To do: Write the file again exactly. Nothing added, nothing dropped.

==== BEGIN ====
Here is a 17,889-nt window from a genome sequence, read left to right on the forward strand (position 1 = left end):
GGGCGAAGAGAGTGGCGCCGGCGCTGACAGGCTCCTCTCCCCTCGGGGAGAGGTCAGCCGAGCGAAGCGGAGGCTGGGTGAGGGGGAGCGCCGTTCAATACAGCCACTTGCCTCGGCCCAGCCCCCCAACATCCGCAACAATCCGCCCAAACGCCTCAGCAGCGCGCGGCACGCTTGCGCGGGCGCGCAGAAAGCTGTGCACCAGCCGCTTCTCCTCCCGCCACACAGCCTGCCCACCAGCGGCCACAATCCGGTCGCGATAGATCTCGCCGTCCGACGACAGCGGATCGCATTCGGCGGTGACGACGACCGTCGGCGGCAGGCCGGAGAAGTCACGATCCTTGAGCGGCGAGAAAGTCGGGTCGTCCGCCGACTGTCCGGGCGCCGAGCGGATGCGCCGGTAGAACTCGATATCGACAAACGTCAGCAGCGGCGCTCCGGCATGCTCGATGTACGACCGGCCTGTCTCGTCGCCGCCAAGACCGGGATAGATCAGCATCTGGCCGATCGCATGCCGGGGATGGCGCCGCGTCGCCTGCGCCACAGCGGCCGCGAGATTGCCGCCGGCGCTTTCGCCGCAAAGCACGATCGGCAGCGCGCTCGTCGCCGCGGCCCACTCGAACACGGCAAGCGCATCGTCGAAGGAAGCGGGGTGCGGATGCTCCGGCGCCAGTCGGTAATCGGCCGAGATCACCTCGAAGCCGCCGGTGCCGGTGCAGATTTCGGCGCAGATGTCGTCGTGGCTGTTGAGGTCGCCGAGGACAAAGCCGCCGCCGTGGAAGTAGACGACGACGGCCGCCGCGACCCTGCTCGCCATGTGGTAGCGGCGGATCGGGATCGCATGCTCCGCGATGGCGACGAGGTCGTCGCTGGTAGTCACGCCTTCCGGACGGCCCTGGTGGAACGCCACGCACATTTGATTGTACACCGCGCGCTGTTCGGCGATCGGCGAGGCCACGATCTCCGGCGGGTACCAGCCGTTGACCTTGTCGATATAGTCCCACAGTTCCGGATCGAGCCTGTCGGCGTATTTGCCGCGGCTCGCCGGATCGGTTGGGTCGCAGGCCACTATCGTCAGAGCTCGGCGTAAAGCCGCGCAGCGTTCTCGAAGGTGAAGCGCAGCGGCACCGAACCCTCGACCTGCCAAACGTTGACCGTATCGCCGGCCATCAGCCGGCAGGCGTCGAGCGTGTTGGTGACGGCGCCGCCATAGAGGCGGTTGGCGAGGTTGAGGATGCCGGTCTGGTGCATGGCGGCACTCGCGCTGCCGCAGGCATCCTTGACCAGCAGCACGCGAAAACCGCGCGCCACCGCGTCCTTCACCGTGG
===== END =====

Here is a 17,889-nt window from a genome sequence, read left to right on the forward strand (position 1 = left end):
GGGCGAAGAGAGTGGCGCCGGCGCTGACAGGCTCCTCTCCCCTCGGGGAGAGGTCAGCCGAGCGAAGCGGAGGCTGGGTGAGGGGGAGCGCCGTTCAATACAGCCACTTGCCTCGGCCCAGCCCCCCAACATCCGCAACAATCCGCCCAAACGCCTCAGCAGCGCGCGGCACGCTTGCGCGGGCGCGCAGAAAGCTGTGCACCAGCCGCTTCTCCTCCCGCCACACAGCCTGCCCACCAGCGGCCACAATCCGGTCGCGATAGATCTCGCCGTCCGACGACAGCGGATCGCATTCGGCGGTGACGACGACCGTCGGCGGCAGGCCGGAGAAGTCACGATCCTTGAGCGGCGAGAAAGTCGGGTCGTCCGCCGACTGTCCGGGCGCCGAGCGGATGCGCCGGTAGAACTCGATATCGACAAACGTCAGCAGCGGCGCTCCGGCATGCTCGATGTACGACCGGCCTGTCTCGTCGCCGCCAAGACCGGGATAGATCAGCATCTGGCCGATCGCATGCCGGGGATGGCGCCGCGTCGCCTGCGCCACAGCGGCCGCGAGATTGCCGCCGGCGCTTTCGCCGCAAAGCACGATCGGCAGCGCGCTCGTCGCCGCGGCCCACTCGAACACGGCAAGCGCATCGTCGAAGGAAGCGGGGTGCGGATGCTCCGGCGCCAGTCGGTAATCGGCCGAGATCACCTCGAAGCCGCCGGTGCCGGTGCAGATTTCGGCGCAGATGTCGTCGTGGCTGTTGAGGTCGCCGAGGACAAAGCCGCCGCCGTGGAAGTAGACGACGACGGCCGCCGCGACCCTGCTCGCCATGTGGTAGCGGCGGATCGGGATCGCATGCTCCGCGATGGCGACGAGGTCGTCGCTGGTAGTCACGCCTTCCGGACGGCCCTGGTGGAACGCCACGCACATTTGATTGTACACCGCGCGCTGTTCGGCGATCGGCGAGGCCACGATCTCCGGCGGGTACCAGCCGTTGACCTTGTCGATATAGTCCCACAGTTCCGGATCGAGCCTGTCGGCGTATTTGCCGCGGCTCGCCGGATCGGTTGGGTCGCAGGCCACTATCGTCAGAGCTCGGCGTAAAGCCGCGCAGCGTTCTCGAAGGTGAAGCGCAGCGGCACCGAACCCTCGACCTGCCAAACGTTGACCGTATCGCCGGCCATCAGCCGGCAGGCGTCGAGCGTGTTGGTGACGGCGCCGCCATAGAGGCGGTTGGCGAGGTTGAGGATGCCGGTCTGGTGCATGGCGGCACTCGCGCTGCCGCAGGCATCCTTGACCAGCAGCACGCGAAAACCGCGCGCCACCGCGTCCTTCACCGTGG